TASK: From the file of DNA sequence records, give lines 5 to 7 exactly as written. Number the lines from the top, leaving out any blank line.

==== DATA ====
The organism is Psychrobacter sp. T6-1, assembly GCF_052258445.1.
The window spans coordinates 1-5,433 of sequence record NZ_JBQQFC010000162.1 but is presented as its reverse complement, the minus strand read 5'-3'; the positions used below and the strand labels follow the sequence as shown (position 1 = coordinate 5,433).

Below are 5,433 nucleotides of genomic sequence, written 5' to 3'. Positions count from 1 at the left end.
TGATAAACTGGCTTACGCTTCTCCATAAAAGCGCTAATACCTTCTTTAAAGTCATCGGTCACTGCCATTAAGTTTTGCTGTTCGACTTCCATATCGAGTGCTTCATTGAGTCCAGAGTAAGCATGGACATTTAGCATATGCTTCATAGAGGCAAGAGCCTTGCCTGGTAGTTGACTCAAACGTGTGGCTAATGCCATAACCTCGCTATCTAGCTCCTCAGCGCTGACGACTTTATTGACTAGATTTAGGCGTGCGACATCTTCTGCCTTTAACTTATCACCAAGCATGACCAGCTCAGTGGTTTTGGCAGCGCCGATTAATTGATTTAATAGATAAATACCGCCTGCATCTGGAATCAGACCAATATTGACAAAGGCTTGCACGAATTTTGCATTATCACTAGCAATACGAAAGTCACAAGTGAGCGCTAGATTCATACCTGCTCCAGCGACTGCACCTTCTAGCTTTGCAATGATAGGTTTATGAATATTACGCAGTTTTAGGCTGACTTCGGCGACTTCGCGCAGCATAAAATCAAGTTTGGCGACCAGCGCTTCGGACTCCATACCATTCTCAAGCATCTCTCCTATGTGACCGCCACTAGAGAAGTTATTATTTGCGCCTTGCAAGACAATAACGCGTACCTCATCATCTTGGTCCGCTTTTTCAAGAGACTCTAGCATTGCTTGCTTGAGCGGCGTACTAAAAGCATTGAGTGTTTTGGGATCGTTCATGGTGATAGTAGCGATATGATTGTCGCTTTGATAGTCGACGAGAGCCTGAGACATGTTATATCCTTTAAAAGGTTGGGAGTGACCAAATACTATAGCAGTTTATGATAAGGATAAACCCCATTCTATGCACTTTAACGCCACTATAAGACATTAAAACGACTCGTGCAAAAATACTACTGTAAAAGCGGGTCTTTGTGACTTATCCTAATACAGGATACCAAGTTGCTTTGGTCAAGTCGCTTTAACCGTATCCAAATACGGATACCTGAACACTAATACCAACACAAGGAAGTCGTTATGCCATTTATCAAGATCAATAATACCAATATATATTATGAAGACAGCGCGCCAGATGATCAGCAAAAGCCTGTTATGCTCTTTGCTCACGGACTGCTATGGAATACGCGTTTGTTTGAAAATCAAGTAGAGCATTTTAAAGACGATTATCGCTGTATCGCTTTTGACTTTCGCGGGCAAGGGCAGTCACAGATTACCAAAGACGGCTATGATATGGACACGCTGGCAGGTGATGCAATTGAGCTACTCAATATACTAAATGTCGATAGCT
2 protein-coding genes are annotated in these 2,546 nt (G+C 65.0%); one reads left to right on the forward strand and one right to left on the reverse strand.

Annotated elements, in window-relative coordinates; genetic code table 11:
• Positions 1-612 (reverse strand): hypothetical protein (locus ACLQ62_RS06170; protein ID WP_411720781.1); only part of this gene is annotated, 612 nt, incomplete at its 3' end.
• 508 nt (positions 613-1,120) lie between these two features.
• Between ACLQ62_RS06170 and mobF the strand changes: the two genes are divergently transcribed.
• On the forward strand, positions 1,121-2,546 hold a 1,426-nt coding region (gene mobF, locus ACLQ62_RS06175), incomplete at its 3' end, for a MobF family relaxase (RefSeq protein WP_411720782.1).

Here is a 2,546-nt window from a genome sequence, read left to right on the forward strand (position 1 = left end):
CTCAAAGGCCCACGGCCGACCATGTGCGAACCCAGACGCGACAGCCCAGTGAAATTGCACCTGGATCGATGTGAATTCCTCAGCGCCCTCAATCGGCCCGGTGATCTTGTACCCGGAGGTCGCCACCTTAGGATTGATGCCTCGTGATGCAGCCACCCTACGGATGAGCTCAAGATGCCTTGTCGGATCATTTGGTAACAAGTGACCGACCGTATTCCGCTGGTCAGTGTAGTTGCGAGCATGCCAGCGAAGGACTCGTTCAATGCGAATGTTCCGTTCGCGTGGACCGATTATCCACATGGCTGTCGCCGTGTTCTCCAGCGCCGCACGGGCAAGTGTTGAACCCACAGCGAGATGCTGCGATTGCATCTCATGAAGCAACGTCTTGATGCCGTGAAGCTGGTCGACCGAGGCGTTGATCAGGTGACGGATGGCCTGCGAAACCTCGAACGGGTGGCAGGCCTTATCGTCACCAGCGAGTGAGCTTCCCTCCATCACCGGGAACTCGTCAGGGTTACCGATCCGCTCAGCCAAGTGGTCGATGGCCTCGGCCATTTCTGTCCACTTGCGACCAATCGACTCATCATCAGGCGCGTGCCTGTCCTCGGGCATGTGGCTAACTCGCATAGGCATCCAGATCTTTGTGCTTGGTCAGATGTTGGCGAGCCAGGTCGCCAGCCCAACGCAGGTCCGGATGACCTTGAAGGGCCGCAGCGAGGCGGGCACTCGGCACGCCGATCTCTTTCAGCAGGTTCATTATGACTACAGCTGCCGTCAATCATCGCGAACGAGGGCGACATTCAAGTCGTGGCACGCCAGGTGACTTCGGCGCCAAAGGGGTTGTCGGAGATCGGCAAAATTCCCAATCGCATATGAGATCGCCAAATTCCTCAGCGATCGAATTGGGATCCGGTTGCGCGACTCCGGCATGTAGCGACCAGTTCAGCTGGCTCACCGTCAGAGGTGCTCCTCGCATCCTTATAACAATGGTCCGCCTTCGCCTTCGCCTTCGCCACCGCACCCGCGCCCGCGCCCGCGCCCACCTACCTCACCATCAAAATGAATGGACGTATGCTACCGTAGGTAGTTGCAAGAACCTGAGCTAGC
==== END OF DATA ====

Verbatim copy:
2 protein-coding genes are annotated in these 2,546 nt (G+C 65.0%); one reads left to right on the forward strand and one right to left on the reverse strand.

Annotated elements, in window-relative coordinates; genetic code table 11:
• Positions 1-612 (reverse strand): hypothetical protein (locus ACLQ62_RS06170; protein ID WP_411720781.1); only part of this gene is annotated, 612 nt, incomplete at its 3' end.